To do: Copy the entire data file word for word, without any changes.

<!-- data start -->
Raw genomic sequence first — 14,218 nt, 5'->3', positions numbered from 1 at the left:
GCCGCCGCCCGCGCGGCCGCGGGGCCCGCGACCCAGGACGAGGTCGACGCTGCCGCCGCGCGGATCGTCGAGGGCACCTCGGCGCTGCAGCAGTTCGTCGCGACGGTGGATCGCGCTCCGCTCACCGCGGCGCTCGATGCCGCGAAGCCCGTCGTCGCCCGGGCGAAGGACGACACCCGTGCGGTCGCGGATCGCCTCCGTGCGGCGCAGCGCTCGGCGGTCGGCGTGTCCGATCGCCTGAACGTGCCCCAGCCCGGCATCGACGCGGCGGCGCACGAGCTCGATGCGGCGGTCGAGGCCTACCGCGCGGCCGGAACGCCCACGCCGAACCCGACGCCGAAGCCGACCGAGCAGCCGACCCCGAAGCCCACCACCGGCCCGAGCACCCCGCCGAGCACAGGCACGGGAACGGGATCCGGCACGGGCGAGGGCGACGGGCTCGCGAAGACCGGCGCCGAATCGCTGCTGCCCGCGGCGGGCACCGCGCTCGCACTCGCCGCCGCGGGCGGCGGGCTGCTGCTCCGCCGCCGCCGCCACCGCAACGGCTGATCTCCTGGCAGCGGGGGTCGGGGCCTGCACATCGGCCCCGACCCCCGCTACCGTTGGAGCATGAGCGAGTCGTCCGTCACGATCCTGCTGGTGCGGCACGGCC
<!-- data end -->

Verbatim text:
Raw genomic sequence first — 14,218 nt, 5'->3', positions numbered from 1 at the left:
GCCGCCGCCCGCGCGGCCGCGGGGCCCGCGACCCAGGACGAGGTCGACGCTGCCGCCGCGCGGATCGTCGAGGGCACCTCGGCGCTGCAGCAGTTCGTCGCGACGGTGGATCGCGCTCCGCTCACCGCGGCGCTCGATGCCGCGAAGCCCGTCGTCGCCCGGGCGAAGGACGACACCCGTGCGGTCGCGGATCGCCTCCGTGCGGCGCAGCGCTCGGCGGTCGGCGTGTCCGATCGCCTGAACGTGCCCCAGCCCGGCATCGACGCGGCGGCGCACGAGCTCGATGCGGCGGTCGAGGCCTACCGCGCGGCCGGAACGCCCACGCCGAACCCGACGCCGAAGCCGACCGAGCAGCCGACCCCGAAGCCCACCACCGGCCCGAGCACCCCGCCGAGCACAGGCACGGGAACGGGATCCGGCACGGGCGAGGGCGACGGGCTCGCGAAGACCGGCGCCGAATCGCTGCTGCCCGCGGCGGGCACCGCGCTCGCACTCGCCGCCGCGGGCGGCGGGCTGCTGCTCCGCCGCCGCCGCCACCGCAACGGCTGATCTCCTGGCAGCGGGGGTCGGGGCCTGCACATCGGCCCCGACCCCCGCTACCGTTGGAGCATGAGCGAGTCGTCCGTCACGATCCTGCTGGTGCGGCACGGCC